Note 41: Courrier de l'Armée d'Italie (Milan), 1 August 1797.Back.
Note 42: Martin, Presse Militaire, 299; and Christopher Frayling, ed., Napoleon Wrote Fiction (New York: St. Martin's Press, 1972), 111-18. Many versions of Souper de Beaucaire [Supper at Beaucaire] exist, but I have chosen to use Frayling's because of its good introduction.Back.
Note 43: Frayling, Napoleon Wrote Fiction, 125-27.Back.
Note 44: Martin, Presse Militaire, 306.Back.
Note 45: Owen Connelly, Blundering to Glory (Wilmington, DE: Scholarly Resource Books, 1987), 47-48; and Chandler, Campaigns, 121-25. On 7 April, with Bonaparte within 75 miles of Vienna, Archduke Charles asked for an armistice. On 18 April, the preliminary peace was signed at Leoben, but it would not be until October that the Treaty of Campo Formio would be signed.Back.
Note 46: Martin, Presse Militaire, 341.Back.
Note 47: Martin, Presse Militaire, 301. Martin also notes that the presence of the French was a catalyst for the expansion of the Italian press. In the city of Milan, with a population of less than 120,000 people, no fewer than 30 newspapers were founded within a three-year period.Back.
Note 48: Martin, Presse Militaire, 358.Back.
Note 49: Courrier de l'Armée d'Italie (Milan), 21 August 1797. Earlier, in the second of his Italian newspapers, Bonaparte made a similar statement: "The soldier of today knows to think and feel. He marches, but he reasons, and his submission is not, as formerly, the result of fear or degradation that renders one a crawling and submitting slave, but of reflection or love [of country] that gives him amenable and obedient courage." (La France vue de l'Armée d'Italie (Milan), 3 August 1797).Back.
Note 50: Martin, Presse Militaire, 359.Back.
Note 51: Martin, Presse Militaire, 360. Under the Revolutionary calendar, the "week" now had ten days and was called a décade. The Courrier de l'Armée d'Italie, thus, appeared every other day.Back.
Note 52: Martin, Presse Militaire, 302.Back.
Note 53: These papers are: L'Accusateur (Royal), La Quotidienne (Royale), Le Thé (Royal), Nouvelles Politiques, Postillon de Calais, L'Invariable de Royou, Gazette Française, Le Miroir, Le Déjeûner, Le Censeur Royal, Contrôleur-général, Le Royal Éclair, Les Rapsodies Royals, L'Ami du Roy, Mémorial, and Les Journaux de la Cour. The first nine of these papers are in the holdings of the Salle des Livres, Bibliothèque Nationale de France.Back.
Note 54: Courrier de l'Armée d'Italie (Milan), 20 July 1797.Back.
Note 55: Courrier de l'Armée d'Italie (Milan), 9 August 1797.Back.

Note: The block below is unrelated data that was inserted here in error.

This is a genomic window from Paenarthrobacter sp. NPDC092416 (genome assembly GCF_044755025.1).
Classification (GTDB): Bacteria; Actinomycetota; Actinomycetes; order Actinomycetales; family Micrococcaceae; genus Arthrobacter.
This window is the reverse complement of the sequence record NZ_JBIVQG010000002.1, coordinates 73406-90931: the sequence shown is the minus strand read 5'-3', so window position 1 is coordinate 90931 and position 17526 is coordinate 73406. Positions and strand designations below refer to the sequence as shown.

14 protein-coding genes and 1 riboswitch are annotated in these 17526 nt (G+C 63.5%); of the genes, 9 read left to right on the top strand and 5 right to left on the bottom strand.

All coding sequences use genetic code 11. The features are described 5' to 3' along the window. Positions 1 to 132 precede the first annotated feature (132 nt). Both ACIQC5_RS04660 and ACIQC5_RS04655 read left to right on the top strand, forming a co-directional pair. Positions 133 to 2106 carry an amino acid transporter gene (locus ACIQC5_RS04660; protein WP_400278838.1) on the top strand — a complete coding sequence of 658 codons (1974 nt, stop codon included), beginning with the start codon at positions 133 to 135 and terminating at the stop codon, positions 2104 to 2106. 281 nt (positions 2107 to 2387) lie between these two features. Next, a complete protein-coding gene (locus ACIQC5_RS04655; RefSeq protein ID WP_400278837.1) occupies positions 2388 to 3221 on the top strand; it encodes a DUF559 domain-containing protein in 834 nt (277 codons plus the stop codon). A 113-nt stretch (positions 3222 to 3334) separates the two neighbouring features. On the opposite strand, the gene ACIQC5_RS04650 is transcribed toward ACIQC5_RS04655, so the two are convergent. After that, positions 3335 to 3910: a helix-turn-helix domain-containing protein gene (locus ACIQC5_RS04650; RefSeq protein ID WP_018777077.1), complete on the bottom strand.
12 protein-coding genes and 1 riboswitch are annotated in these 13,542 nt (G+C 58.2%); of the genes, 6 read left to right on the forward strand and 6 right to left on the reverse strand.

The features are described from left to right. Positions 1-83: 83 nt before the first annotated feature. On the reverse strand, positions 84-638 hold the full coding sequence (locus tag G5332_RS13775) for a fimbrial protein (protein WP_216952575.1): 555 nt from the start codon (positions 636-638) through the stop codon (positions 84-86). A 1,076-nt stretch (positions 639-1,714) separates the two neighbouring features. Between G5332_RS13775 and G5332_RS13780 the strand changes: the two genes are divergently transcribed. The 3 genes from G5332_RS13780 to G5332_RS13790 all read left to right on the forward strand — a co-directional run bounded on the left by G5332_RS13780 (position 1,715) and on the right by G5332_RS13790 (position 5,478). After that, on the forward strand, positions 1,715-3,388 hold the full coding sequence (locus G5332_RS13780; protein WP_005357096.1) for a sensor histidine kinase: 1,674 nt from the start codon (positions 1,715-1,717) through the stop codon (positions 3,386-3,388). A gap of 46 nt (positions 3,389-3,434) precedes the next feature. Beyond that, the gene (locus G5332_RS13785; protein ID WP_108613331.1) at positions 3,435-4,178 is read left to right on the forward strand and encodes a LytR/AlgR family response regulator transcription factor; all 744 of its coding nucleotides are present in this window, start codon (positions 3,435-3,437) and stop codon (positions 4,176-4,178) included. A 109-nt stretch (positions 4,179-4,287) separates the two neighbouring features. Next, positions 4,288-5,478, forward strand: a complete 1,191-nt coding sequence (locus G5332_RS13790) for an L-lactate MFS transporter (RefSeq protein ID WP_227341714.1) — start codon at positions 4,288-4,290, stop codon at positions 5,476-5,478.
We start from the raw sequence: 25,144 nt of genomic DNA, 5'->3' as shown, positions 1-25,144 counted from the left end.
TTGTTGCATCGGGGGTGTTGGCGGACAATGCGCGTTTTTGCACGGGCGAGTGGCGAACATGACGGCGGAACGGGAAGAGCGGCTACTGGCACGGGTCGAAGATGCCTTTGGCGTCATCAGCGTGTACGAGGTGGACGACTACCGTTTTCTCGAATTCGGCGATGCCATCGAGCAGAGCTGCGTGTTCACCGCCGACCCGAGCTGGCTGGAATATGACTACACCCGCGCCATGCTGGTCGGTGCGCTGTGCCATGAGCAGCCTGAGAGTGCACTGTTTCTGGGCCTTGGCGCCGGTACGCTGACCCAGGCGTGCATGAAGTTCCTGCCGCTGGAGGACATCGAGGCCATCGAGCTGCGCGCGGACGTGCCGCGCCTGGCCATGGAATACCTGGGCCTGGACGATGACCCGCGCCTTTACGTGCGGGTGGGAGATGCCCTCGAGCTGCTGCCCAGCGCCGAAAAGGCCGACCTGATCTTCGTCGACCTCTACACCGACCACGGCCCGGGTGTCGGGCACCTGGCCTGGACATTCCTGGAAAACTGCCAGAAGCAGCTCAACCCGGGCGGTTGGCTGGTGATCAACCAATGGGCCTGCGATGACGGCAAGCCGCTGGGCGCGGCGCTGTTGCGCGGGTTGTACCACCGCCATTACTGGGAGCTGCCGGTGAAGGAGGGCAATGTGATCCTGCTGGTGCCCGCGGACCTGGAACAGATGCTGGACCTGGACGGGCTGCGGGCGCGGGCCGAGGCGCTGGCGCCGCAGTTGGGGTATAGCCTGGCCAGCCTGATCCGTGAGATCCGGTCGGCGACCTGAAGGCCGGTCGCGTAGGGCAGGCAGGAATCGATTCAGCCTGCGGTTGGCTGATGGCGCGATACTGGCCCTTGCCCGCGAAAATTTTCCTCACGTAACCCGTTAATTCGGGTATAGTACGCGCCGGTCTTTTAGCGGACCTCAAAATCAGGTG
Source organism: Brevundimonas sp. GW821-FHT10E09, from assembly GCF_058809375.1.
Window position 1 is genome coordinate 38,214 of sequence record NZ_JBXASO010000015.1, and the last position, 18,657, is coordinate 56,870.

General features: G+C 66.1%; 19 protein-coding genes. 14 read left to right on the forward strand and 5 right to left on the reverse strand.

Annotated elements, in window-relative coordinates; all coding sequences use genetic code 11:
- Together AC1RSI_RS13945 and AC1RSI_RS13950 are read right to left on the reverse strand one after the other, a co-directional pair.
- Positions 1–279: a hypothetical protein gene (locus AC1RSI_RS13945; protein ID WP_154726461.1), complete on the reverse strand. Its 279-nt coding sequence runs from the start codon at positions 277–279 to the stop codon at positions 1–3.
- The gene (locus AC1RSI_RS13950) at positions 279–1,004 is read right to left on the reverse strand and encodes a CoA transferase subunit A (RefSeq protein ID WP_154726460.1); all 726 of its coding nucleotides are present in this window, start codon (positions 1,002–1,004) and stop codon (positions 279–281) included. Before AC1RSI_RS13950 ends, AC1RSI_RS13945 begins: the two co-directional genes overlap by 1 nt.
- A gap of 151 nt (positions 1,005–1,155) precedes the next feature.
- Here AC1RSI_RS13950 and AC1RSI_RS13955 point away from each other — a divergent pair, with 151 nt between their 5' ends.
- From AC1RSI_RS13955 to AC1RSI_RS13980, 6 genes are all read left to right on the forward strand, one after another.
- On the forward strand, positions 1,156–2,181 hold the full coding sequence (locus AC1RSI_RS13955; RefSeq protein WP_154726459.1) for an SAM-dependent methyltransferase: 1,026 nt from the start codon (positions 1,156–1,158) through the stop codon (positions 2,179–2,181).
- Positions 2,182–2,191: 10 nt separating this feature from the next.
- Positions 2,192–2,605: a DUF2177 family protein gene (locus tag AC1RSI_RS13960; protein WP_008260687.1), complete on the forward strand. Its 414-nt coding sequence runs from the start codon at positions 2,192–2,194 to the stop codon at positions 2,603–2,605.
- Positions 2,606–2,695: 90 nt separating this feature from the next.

Note 56: Courrier de l'Armée d'Italie (Milan), 9 August 1797.Back.
Note 57: Courrier de l'Armée d'Italie (Milan), 9 August 1797.Back.
Note 58: Courrier de l'Armée d'Italie (Milan), 9 August 1797. The irony, of course, was that the Directory was guilty of having disallowed several elections and of launching several coups d'état against itself. What the Club Clichy could only suspect was that another coup was in the planning for fructidor, one that would have the full support of Napoleon Bonaparte. The elections of Spring 1797 proved a victory for the royalists, who won virtually all the available seats in the Council of Five Hundred and the election of the royalist François Barthélémy as one of the five directors. Once in power, they began a series of measures that proved moderate to emigrés and refractory priests. Fearing a potential loss of their power and a compromise of the Revolution, the majority of the directors (called the "Triumvirate") plotted to purge the government and arrest leading royalist sympathizers. This was accomplished, with Bonaparte's support, on 4 September, or 18 fructidor on the Revolutionary calendarBack.
Note 59: Courrier de l'Armée d'Italie (Milan), 23 August 1797.Back.
Note 60: Courrier de l'Armée d'Italie (Milan), 15 August 1797.Back.
Note 61: Courrier de l'Armée d'Italie (Milan), 25 August 1797, 31 August 1797, and 10 September 1797.Back.
Note 62: Courrier de l'Armée d'Italie (Milan), 7 October 1797.Back.
Note 63: Courrier de l'Armée d'Italie (Milan), 9 October 1797, and 10 October 1797.Back.
Note 64: Corr. III: 241, no. 2012.Back.
Note 65: See Robert B. Holtman, Napoleonic Propaganda (Baton Rouge: Louisiana University Press, 1950).Back.
Note 66: Courrier de l'Armée d'Italie (Milan), 4 September 1797.Back.
Note 67: Courrier de l'Armée d'Italie (Milan), 6 September 1797.Back.
Note 68: Courrier de l'Armée d'Italie (Milan), 8 September 1797.Back.
Note 69: Courrier de l'Armée d'Italie (Milan), 12 September 1797.Back.
Note 70: Courrier de l'Armée d'Italie (Milan), 12 September 1797.Back.
Note 71: Courrier de l'Armée d'Italie (Milan), 6-14 September 1797. In fact, Bonaparte's written justifications for his 1799 coup echoed these ideas, noting the unworkability of the Constitution, the disallowing of election results, and the series of government-sponsored coups as reasons for his seizing control of the government of France. See Corr. VI: 3, no. 4387; Corr. VI: 3-5 and 7, no. 4388; and Corr. VI: 8-9, no. 4391; Howard, 310-14; and D. J. Goodspeed, Napoleon's Eighty Days (Boston: Houghton Mifflin Company, 1965), 141-43.Back.